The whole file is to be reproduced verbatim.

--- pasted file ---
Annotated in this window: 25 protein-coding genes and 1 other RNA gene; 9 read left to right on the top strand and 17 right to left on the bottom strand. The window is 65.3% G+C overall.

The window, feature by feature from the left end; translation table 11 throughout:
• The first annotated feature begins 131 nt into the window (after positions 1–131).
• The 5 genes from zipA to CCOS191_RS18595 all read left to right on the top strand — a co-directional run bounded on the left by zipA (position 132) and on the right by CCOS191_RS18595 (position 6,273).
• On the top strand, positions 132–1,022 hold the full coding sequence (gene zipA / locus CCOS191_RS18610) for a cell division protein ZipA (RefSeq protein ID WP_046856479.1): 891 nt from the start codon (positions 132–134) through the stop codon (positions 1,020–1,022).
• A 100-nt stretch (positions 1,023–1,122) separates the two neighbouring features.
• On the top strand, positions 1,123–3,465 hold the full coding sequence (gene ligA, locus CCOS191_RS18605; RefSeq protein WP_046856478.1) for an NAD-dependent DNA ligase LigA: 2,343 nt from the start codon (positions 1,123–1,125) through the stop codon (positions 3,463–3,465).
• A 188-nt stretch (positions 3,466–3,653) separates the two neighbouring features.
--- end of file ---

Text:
Annotated in this window: 25 protein-coding genes and 1 other RNA gene; 9 read left to right on the top strand and 17 right to left on the bottom strand. The window is 65.3% G+C overall.

The window, feature by feature from the left end; translation table 11 throughout:
• The first annotated feature begins 131 nt into the window (after positions 1–131).
• The 5 genes from zipA to CCOS191_RS18595 all read left to right on the top strand — a co-directional run bounded on the left by zipA (position 132) and on the right by CCOS191_RS18595 (position 6,273).
• On the top strand, positions 132–1,022 hold the full coding sequence (gene zipA / locus CCOS191_RS18610) for a cell division protein ZipA (RefSeq protein ID WP_046856479.1): 891 nt from the start codon (positions 132–134) through the stop codon (positions 1,020–1,022).
• A 100-nt stretch (positions 1,023–1,122) separates the two neighbouring features.
• On the top strand, positions 1,123–3,465 hold the full coding sequence (gene ligA, locus CCOS191_RS18605; RefSeq protein WP_046856478.1) for an NAD-dependent DNA ligase LigA: 2,343 nt from the start codon (positions 1,123–1,125) through the stop codon (positions 3,463–3,465).
• A 188-nt stretch (positions 3,466–3,653) separates the two neighbouring features.